The National Institute of Standards and Technology (NIST) has created an interactive spreadsheet to help military personnel calculate the amount of chemicals needed to suppress ground and aerial vehicle fires.
NIST said Tuesday that the application is an updated version of the PROperties of FIre Suppressant SYstems (PROFISSY) tool, a Microsoft DOS-based computer program that works to determine how much fire-extinguishing agents can be combined with nitrogen to prevent unintended explosions.
The spreadsheet includes a link that will direct the user to NIST's Reference Fluid Thermodynamic and Transport Properties Database containing information about fire suppressants, environment-friendly halon alternatives and chemical and mixture properties.
Jiann Yang, deputy chief of NIST's fire research division, said he believes many U.S. military and commercial aircraft manufacturing companies have used PROFISSY to design and produce fire suppression systems.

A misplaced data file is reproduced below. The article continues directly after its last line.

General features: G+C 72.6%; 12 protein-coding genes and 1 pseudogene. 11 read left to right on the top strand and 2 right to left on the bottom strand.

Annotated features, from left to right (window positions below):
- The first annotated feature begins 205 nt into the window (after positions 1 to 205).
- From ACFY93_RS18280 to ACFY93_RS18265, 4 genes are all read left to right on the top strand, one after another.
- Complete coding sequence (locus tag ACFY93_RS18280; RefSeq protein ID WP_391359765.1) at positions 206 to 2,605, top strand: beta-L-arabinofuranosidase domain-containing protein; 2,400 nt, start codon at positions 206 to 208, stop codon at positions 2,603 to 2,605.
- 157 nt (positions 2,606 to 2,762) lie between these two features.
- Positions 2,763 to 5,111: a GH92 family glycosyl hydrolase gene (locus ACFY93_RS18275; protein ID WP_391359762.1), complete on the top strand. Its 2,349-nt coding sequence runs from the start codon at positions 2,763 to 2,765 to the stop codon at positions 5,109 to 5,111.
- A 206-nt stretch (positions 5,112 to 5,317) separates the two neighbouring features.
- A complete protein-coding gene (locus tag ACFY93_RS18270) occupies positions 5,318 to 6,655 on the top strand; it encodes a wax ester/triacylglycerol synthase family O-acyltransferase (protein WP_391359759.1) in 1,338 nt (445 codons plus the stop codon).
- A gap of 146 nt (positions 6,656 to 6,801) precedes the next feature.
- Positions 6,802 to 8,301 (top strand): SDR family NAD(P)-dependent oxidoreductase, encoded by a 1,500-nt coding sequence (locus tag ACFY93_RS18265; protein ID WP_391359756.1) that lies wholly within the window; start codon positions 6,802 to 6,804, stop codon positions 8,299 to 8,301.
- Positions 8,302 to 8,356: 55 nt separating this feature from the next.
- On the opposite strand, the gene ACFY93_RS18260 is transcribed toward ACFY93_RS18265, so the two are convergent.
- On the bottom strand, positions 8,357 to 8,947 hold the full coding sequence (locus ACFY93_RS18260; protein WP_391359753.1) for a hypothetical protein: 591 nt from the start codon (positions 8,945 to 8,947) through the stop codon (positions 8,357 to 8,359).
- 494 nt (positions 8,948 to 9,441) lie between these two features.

“We've been using PROFISSY for many years to facilitate design of fire extinguishers for test and evaluation, especially with non-halon and low-GWP fire suppression agents where off-the-shelf products are not available,” said Steven Hodges, a member of the U.S. Army’s Ground Vehicle Systems Center Fire Protection Team.
Hodges added the branch is exploring the use of low global warming potential chemicals to put out fire.